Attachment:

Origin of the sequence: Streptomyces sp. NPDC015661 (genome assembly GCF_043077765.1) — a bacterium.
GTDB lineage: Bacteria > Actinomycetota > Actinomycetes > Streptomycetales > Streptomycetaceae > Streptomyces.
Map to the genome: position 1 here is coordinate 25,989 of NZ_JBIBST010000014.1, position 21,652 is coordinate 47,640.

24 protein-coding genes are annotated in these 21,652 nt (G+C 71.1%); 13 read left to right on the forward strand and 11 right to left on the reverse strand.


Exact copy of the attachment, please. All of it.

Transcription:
Origin of the sequence: Streptomyces sp. NPDC015661 (genome assembly GCF_043077765.1) — a bacterium.
GTDB lineage: Bacteria > Actinomycetota > Actinomycetes > Streptomycetales > Streptomycetaceae > Streptomyces.
Map to the genome: position 1 here is coordinate 25,989 of NZ_JBIBST010000014.1, position 21,652 is coordinate 47,640.

24 protein-coding genes are annotated in these 21,652 nt (G+C 71.1%); 13 read left to right on the forward strand and 11 right to left on the reverse strand.